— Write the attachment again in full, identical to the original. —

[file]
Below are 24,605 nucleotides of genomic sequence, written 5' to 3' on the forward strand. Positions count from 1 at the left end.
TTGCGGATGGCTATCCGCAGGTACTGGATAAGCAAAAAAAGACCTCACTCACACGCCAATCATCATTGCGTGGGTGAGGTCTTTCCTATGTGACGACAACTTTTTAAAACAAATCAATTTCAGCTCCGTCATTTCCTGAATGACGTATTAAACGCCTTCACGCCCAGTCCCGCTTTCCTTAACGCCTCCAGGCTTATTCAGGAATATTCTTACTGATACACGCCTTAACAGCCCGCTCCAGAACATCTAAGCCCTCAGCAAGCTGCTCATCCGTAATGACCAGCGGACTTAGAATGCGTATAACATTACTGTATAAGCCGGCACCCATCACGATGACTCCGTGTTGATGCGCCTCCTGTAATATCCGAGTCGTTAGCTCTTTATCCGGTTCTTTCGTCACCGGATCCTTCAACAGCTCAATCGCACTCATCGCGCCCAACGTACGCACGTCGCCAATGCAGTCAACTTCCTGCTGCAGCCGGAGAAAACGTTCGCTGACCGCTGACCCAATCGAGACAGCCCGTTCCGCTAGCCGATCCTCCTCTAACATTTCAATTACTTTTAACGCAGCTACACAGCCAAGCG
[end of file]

Below are 24,605 nucleotides of genomic sequence, written 5' to 3' on the forward strand. Positions count from 1 at the left end.
TTGCGGATGGCTATCCGCAGGTACTGGATAAGCAAAAAAAGACCTCACTCACACGCCAATCATCATTGCGTGGGTGAGGTCTTTCCTATGTGACGACAACTTTTTAAAACAAATCAATTTCAGCTCCGTCATTTCCTGAATGACGTATTAAACGCCTTCACGCCCAGTCCCGCTTTCCTTAACGCCTCCAGGCTTATTCAGGAATATTCTTACTGATACACGCCTTAACAGCCCGCTCCAGAACATCTAAGCCCTCAGCAAGCTGCTCATCCGTAATGACCAGCGGACTTAGAATGCGTATAACATTACTGTATAAGCCGGCACCCATCACGATGACTCCGTGTTGATGCGCCTCCTGTAATATCCGAGTCGTTAGCTCTTTATCCGGTTCTTTCGTCACCGGATCCTTCAACAGCTCAATCGCACTCATCGCGCCCAACGTACGCACGTCGCCAATGCAGTCAACTTCCTGCTGCAGCCGGAGAAAACGTTCGCTGACCGCTGACCCAATCGAGACAGCCCGTTCCGCTAGCCGATCCTCCTCTAACATTTCAATTACTTTTAACGCAGCTACACAGCCAAGCG